Snarling and snapping her jaws, she punched, kicked and bit any part of Miklas she could find, and took the same in turn – one particular punch to the face made her see stars, and she staggered before falling – and more, more than she cared to remember, though she did. On her stomach, she glared a fury at her horse tied off some ten feet away, head bent to a makeshift trough.

A bucket, really, she thought.

Throwing an elbow up, she’d hoped to at least bruise a rib, but he rebuffed this with a forearm and bent her wrist at an awkward angle. It hurt — enough to make her scream — but not as badly as the rest. The louder she protested, the harder he pushed her face into floor.

Don’t look at me, He warned, and she couldn’t fathom why. don’t you dare look at me.

Unceremoniously she was awoken from her dream by loud voices.

I don't care what she looks like, A contentious voice woke her. you can't just go around plucking girls from pastures!

It's my pasture, my sheep, The same man's voice from before?

Irmin take your sheep! She was probably trying to eat one! A woman's voice.

Well, why don't you ask her, A man with friendly gold eyes was smiling from where he sat on a chair across the room. since she's awake now.

The woman — his sister, Adina guessed, seeing an immediate resemblance — whirled, hands still on her hips. She was frowning faintly, perhaps embarrassed at being caught out quarreling with her brother.

Schapen? Schaap stelen? She asked in the same unfamiliar language from before.

I don't — The coyote's voice cracked unbecomingly, and she coughed. — I don't understand. Schapen? Schaap?

At least she speaks English, eh Ingrid? Said the man, who seemed to think that this, certainly, was point towards redemption.

The woman, Ingrid, shot him a glare but otherwise ignored this remark.

What were you doing in the pasture? She demanded, nose wrinkling. were you stealing?


Our sheep!

I didn't see your sheep.

How can you not see sheep?

I wasn't looking — I saw your house — I just —

You must really think we're daft if you think we'd believe —

Ingrid, enough.

Something in her brother's voice caught her attention, something unspoken between them. Painfully, Adina remembered that sort of wordless communication with her own brothers, the way only those who'd been raised together could understand.

What passed between them, the coywolf couldn't tell, but it made the woman throw up her arms with a huff.

Fine, She relented, shooting the stranger in her home one last glance. they're your sheep, after all.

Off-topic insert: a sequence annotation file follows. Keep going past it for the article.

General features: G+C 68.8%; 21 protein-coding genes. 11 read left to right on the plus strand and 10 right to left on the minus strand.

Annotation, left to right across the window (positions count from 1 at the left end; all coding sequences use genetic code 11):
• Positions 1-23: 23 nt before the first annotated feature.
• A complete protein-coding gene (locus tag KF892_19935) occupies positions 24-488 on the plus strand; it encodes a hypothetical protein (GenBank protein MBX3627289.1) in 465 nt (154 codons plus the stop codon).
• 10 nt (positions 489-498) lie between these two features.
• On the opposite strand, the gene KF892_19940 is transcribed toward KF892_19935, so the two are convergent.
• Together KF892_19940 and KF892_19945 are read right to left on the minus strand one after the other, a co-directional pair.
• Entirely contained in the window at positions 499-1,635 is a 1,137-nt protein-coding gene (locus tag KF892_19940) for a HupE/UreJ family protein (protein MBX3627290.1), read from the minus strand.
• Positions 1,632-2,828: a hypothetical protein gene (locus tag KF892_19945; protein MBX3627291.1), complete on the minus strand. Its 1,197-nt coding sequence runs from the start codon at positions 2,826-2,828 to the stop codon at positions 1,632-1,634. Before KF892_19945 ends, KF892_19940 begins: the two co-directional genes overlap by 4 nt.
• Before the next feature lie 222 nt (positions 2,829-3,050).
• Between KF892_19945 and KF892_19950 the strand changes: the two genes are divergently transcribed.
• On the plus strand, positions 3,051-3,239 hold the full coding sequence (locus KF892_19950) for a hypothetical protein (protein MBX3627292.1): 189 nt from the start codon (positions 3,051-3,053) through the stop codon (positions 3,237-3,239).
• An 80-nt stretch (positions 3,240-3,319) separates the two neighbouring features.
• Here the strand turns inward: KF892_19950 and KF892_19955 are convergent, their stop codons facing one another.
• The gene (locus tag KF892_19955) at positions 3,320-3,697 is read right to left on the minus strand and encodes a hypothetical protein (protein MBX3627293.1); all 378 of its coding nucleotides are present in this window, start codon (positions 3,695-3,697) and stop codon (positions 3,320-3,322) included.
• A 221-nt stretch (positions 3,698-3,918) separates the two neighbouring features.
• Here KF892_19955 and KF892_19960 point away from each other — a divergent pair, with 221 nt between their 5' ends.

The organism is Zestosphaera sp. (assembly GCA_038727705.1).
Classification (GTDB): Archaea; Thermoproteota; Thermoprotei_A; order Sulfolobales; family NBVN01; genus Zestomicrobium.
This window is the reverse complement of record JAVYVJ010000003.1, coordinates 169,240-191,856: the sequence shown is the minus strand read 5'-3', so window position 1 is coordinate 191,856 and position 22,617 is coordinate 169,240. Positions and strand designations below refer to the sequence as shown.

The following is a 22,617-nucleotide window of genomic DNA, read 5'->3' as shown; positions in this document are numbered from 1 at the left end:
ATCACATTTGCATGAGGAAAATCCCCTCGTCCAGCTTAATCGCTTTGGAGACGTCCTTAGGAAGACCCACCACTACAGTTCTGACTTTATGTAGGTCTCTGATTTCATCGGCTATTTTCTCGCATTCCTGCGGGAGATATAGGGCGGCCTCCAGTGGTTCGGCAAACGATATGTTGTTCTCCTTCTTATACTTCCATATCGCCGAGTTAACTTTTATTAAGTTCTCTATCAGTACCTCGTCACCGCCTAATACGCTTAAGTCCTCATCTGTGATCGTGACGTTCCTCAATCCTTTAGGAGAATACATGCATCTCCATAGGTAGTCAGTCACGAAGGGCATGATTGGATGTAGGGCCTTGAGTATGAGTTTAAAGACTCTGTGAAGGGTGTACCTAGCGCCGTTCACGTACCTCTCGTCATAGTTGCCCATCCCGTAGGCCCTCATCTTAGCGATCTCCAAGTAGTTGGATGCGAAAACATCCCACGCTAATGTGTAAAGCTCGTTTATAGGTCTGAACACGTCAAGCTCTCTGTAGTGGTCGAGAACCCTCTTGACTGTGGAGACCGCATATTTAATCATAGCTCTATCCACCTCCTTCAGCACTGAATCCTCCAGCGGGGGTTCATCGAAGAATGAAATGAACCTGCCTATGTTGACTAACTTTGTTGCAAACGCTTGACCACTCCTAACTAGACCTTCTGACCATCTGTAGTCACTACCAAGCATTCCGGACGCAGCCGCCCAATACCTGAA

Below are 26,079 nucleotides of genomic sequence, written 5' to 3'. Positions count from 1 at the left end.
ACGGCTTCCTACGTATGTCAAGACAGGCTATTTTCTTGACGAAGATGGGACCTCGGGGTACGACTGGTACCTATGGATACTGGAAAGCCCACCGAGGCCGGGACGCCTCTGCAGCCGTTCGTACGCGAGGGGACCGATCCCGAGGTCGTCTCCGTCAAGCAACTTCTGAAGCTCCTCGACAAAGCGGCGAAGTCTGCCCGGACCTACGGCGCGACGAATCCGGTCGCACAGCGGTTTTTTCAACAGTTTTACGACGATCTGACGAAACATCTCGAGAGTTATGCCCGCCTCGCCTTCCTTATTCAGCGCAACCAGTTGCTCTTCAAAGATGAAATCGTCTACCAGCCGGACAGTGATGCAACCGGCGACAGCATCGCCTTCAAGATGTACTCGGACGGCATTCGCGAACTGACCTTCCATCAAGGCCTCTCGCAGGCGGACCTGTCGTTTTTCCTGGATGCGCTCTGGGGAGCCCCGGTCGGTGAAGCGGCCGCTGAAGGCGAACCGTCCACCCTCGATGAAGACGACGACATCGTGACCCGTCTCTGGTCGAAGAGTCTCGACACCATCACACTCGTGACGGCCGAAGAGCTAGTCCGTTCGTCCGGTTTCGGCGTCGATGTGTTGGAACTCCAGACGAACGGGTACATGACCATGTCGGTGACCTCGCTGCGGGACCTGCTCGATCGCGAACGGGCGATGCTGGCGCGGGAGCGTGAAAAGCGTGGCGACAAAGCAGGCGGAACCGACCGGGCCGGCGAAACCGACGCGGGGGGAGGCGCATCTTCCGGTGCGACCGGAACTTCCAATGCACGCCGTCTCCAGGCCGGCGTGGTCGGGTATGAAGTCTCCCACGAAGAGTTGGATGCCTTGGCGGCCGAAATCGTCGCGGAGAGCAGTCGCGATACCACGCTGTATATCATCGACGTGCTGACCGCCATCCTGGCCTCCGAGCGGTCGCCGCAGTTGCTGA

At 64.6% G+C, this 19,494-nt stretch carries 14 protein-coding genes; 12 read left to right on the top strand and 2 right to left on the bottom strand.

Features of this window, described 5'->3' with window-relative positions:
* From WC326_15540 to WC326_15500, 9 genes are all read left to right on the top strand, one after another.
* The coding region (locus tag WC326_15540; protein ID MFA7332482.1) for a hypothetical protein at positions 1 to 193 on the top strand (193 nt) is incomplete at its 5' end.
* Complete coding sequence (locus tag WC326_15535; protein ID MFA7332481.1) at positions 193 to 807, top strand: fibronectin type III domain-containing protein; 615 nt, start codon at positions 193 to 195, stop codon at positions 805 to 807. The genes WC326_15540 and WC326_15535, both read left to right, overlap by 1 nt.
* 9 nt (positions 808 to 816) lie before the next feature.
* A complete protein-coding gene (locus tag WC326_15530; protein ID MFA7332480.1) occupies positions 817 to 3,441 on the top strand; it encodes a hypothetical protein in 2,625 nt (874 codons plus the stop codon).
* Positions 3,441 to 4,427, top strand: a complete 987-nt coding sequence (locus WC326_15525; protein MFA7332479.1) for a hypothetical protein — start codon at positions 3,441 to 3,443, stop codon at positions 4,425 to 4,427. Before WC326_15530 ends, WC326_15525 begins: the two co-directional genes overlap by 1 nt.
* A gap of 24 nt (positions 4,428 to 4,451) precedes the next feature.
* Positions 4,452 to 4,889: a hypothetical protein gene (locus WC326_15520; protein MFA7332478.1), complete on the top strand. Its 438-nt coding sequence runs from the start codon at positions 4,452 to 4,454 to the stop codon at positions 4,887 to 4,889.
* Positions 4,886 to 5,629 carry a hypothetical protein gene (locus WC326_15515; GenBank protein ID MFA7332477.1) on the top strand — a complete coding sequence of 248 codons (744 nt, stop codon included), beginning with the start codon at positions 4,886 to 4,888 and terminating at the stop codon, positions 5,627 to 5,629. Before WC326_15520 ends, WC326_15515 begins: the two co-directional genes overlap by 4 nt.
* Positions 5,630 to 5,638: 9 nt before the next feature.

As it turned out, they were siblings, Ingrid and Rhett Meijer, sheep herders and wool-spinners both.

Ingrid was the more enterprising of the two, trading with other homesteaders scattered throughout the foothills here for dye and tanned leather with which she, along with her brother, endeavored to make rather nice garments of middling value. They did a brisk trade with the local trappers who spoke the strange language she’d heard from them before, and lived in a modest three room cabin.

Rhett was a lackadaisical sort of fellow, content to take his sheep far and wide in search of green pastures and — if the need should arise — defend them from predators and thieves.

All of this Adina learned while convalescing and trying to make herself useful in their home. Mostly, she tried her hand at cooking, having watched her mother putter around Inferni’s kitchens some as a pup. These attempts were no great success, but the siblings enjoyed laughing about it, and slowly, she learned to laugh with them.

Her strength returned for what felt like the umpteenth time, having gained and lost it so many times in a few short years.

And slowly, she told her story to the siblings. Not all of it, she couldn't bear it, but the old wounds like the loss of her elder brother, the burning of Inferni, losing her parents, and separating from her siblings… they were more manageable now than they'd been a year ago. For them, it seemed like a tall tale, to think that someone could experience and live through so much, and that drove home for the coyote how different their lives had been up until this point.

Here, in these picturesque hills, nothing bad ever happened.

When Rhett asked her to stay — here with him, but also his sister — it was for that reason she considered it. She could spend the rest of her life learning to care for sheep, spread her word here, and convert some of these pagan dansk to Christianity. It would be a good, simple life.

She told him no, and he understood.

Where will you go? Asked Rhett for the thousandth time.

Portland, I guess.

You overshot it by a bit.

I know that now.

Do you have everything you need?

It was Ingrid who'd asked the last question, who liked her even though she hadn't want to. In the way of women around the world, she'd read between the lines and filled in the gaps of Adina's tale with some version of the truth; the coyote thought it must be close to the truth, anyway, because she'd been a little nicer lately.

Well, double-check anyway, and if you don't we'll… we'll see what we can do about it.

Thank you, She said sincerely, swallowing hard. I'm grateful.

The Troupe